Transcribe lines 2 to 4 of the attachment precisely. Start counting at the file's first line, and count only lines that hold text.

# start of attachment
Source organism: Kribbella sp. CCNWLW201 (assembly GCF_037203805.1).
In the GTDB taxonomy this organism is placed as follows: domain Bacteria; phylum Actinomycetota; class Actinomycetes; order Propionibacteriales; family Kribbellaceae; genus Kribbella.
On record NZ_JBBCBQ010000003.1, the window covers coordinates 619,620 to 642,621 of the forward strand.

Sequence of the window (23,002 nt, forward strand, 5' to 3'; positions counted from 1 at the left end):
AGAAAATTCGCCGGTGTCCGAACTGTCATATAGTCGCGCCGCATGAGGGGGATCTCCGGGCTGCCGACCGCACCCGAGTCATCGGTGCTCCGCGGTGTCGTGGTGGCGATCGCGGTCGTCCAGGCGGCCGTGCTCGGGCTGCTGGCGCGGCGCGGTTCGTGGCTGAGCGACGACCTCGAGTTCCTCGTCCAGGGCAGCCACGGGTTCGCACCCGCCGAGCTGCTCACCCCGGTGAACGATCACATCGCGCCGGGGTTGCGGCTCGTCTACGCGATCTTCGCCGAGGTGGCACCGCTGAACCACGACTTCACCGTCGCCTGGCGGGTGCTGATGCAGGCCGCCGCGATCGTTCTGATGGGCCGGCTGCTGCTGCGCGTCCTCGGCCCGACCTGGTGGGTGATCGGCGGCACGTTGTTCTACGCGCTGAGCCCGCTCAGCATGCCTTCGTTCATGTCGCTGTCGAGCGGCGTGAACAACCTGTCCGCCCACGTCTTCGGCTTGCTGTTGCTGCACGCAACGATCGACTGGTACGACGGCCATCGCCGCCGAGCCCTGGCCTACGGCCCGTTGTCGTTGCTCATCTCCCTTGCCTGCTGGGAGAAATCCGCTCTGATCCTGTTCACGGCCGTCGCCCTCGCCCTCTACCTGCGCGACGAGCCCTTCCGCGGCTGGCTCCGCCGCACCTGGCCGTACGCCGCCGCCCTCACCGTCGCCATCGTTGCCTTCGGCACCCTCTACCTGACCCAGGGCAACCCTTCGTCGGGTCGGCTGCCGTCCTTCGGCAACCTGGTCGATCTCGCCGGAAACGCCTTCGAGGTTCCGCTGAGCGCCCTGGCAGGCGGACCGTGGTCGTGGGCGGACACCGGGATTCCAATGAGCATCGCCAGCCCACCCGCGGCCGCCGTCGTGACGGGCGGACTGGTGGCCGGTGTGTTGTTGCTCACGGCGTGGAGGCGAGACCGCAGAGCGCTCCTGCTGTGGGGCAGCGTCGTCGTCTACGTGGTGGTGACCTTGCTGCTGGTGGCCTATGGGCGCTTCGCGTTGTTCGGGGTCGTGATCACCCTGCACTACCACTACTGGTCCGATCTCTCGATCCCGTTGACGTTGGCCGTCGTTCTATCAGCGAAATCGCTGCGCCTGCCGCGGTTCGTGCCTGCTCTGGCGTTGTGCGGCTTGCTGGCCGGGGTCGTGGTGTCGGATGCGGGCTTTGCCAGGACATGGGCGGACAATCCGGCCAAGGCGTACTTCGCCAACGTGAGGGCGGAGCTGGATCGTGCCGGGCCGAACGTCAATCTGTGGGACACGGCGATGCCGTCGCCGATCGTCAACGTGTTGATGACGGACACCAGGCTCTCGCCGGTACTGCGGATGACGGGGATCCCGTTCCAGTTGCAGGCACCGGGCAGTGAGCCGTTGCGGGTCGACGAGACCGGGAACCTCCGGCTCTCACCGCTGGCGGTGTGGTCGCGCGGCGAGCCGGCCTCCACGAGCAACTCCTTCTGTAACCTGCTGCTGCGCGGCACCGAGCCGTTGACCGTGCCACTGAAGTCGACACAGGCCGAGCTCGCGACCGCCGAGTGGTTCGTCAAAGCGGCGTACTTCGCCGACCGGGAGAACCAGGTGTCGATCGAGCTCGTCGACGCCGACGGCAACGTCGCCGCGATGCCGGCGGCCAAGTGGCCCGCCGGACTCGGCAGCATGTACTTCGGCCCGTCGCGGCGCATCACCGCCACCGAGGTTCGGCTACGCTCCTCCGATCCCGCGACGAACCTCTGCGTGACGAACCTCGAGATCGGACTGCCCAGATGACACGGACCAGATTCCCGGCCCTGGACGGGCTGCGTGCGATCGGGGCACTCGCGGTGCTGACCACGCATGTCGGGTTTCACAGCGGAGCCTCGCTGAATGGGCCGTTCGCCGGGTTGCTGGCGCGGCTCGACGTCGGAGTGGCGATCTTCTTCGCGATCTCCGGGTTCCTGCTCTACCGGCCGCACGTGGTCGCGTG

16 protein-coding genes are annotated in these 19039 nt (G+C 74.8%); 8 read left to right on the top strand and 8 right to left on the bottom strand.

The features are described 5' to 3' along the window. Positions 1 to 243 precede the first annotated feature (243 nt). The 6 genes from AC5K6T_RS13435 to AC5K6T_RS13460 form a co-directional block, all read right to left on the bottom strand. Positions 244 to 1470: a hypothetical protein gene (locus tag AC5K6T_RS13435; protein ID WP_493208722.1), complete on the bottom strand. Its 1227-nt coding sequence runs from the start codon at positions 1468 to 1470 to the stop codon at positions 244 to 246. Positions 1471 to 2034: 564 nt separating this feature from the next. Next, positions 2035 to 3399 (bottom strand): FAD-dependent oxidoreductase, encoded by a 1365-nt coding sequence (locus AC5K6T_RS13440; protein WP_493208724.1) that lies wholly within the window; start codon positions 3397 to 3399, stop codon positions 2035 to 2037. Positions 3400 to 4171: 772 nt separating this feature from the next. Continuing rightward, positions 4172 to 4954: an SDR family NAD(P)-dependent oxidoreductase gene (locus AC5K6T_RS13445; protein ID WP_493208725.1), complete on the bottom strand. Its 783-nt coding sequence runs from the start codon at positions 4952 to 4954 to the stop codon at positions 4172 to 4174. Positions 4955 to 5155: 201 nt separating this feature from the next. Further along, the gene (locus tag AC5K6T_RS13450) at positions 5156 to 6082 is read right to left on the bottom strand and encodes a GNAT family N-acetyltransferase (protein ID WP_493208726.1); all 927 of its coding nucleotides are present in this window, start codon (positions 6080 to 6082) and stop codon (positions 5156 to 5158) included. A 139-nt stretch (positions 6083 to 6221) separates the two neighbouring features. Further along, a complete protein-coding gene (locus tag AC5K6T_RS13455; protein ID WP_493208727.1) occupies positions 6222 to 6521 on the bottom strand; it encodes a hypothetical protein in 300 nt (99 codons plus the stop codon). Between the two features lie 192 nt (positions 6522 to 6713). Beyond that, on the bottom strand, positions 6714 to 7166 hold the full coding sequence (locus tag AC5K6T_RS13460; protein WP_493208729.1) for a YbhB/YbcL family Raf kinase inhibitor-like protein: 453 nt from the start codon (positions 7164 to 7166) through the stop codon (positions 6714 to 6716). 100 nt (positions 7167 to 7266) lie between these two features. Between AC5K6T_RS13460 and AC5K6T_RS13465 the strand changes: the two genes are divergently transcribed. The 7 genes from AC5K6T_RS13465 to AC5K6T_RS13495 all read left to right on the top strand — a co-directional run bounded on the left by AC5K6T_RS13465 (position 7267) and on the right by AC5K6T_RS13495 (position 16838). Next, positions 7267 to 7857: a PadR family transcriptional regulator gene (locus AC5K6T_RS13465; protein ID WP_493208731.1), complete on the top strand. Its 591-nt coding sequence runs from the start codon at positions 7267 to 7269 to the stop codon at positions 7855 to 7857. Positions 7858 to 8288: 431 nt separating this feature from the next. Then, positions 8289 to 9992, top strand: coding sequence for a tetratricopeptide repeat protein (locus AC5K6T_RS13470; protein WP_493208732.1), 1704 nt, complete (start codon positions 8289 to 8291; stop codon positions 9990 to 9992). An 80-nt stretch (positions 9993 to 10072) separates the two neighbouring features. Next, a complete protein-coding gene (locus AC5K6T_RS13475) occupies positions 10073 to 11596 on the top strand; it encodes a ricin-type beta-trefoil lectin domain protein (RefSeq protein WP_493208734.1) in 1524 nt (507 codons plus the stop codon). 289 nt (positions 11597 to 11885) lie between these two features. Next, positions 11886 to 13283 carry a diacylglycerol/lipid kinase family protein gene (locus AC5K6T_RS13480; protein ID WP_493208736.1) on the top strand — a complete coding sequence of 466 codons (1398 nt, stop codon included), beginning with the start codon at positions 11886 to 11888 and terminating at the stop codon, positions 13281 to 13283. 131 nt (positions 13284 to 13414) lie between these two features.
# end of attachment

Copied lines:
In the GTDB taxonomy this organism is placed as follows: domain Bacteria; phylum Actinomycetota; class Actinomycetes; order Propionibacteriales; family Kribbellaceae; genus Kribbella.
On record NZ_JBBCBQ010000003.1, the window covers coordinates 619,620 to 642,621 of the forward strand.

Sequence of the window (23,002 nt, forward strand, 5' to 3'; positions counted from 1 at the left end):